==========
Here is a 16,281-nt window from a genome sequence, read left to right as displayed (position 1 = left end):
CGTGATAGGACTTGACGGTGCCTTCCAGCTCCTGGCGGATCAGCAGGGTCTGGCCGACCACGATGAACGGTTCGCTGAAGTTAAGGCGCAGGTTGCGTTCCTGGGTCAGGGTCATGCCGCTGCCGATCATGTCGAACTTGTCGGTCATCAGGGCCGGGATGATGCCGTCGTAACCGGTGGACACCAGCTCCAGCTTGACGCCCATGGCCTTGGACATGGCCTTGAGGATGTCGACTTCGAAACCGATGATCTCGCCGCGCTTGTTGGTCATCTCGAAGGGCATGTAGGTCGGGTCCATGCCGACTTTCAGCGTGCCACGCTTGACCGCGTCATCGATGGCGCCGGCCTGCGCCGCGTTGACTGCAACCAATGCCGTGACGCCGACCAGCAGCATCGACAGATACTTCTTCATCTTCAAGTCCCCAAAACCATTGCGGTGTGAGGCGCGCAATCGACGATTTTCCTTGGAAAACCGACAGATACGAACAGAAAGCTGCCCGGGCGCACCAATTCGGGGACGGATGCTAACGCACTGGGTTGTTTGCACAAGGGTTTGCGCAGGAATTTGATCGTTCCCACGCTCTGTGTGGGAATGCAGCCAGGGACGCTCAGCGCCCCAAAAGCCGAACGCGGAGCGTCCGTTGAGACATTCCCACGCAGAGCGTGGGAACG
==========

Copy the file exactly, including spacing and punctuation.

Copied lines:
Here is a 16,281-nt window from a genome sequence, read left to right as displayed (position 1 = left end):
CGTGATAGGACTTGACGGTGCCTTCCAGCTCCTGGCGGATCAGCAGGGTCTGGCCGACCACGATGAACGGTTCGCTGAAGTTAAGGCGCAGGTTGCGTTCCTGGGTCAGGGTCATGCCGCTGCCGATCATGTCGAACTTGTCGGTCATCAGGGCCGGGATGATGCCGTCGTAACCGGTGGACACCAGCTCCAGCTTGACGCCCATGGCCTTGGACATGGCCTTGAGGATGTCGACTTCGAAACCGATGATCTCGCCGCGCTTGTTGGTCATCTCGAAGGGCATGTAGGTCGGGTCCATGCCGACTTTCAGCGTGCCACGCTTGACCGCGTCATCGATGGCGCCGGCCTGCGCCGCGTTGACTGCAACCAATGCCGTGACGCCGACCAGCAGCATCGACAGATACTTCTTCATCTTCAAGTCCCCAAAACCATTGCGGTGTGAGGCGCGCAATCGACGATTTTCCTTGGAAAACCGACAGATACGAACAGAAAGCTGCCCGGGCGCACCAATTCGGGGACGGATGCTAACGCACTGGGTTGTTTGCACAAGGGTTTGCGCAGGAATTTGATCGTTCCCACGCTCTGTGTGGGAATGCAGCCAGGGACGCTCAGCGCCCCAAAAGCCGAACGCGGAGCGTCCGTTGAGACATTCCCACGCAGAGCGTGGGAACG